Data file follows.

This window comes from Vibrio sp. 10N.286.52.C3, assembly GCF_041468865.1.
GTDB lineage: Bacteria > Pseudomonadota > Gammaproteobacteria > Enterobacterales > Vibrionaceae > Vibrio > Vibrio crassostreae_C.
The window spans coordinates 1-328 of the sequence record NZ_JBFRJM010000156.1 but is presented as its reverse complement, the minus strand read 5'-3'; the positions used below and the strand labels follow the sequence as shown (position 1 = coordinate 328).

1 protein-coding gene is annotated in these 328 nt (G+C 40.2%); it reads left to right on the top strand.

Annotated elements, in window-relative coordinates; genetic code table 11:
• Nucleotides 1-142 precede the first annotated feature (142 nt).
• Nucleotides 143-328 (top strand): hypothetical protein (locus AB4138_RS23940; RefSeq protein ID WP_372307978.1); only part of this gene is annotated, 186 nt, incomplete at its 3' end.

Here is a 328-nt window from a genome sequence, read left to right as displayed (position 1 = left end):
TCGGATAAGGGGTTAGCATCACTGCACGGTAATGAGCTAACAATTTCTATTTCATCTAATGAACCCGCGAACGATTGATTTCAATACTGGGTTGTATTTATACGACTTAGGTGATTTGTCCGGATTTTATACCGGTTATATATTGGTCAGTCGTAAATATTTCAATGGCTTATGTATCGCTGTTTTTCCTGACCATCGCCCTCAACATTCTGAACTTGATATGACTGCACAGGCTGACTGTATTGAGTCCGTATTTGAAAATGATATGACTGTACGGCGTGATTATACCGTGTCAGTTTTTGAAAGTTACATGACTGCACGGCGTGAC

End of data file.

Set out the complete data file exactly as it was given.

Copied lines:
This window comes from Vibrio sp. 10N.286.52.C3, assembly GCF_041468865.1.
GTDB lineage: Bacteria > Pseudomonadota > Gammaproteobacteria > Enterobacterales > Vibrionaceae > Vibrio > Vibrio crassostreae_C.
The window spans coordinates 1-328 of the sequence record NZ_JBFRJM010000156.1 but is presented as its reverse complement, the minus strand read 5'-3'; the positions used below and the strand labels follow the sequence as shown (position 1 = coordinate 328).

1 protein-coding gene is annotated in these 328 nt (G+C 40.2%); it reads left to right on the top strand.

Annotated elements, in window-relative coordinates; genetic code table 11:
• Nucleotides 1-142 precede the first annotated feature (142 nt).
• Nucleotides 143-328 (top strand): hypothetical protein (locus AB4138_RS23940; RefSeq protein ID WP_372307978.1); only part of this gene is annotated, 186 nt, incomplete at its 3' end.

Here is a 328-nt window from a genome sequence, read left to right as displayed (position 1 = left end):
TCGGATAAGGGGTTAGCATCACTGCACGGTAATGAGCTAACAATTTCTATTTCATCTAATGAACCCGCGAACGATTGATTTCAATACTGGGTTGTATTTATACGACTTAGGTGATTTGTCCGGATTTTATACCGGTTATATATTGGTCAGTCGTAAATATTTCAATGGCTTATGTATCGCTGTTTTTCCTGACCATCGCCCTCAACATTCTGAACTTGATATGACTGCACAGGCTGACTGTATTGAGTCCGTATTTGAAAATGATATGACTGTACGGCGTGATTATACCGTGTCAGTTTTTGAAAGTTACATGACTGCACGGCGTGAC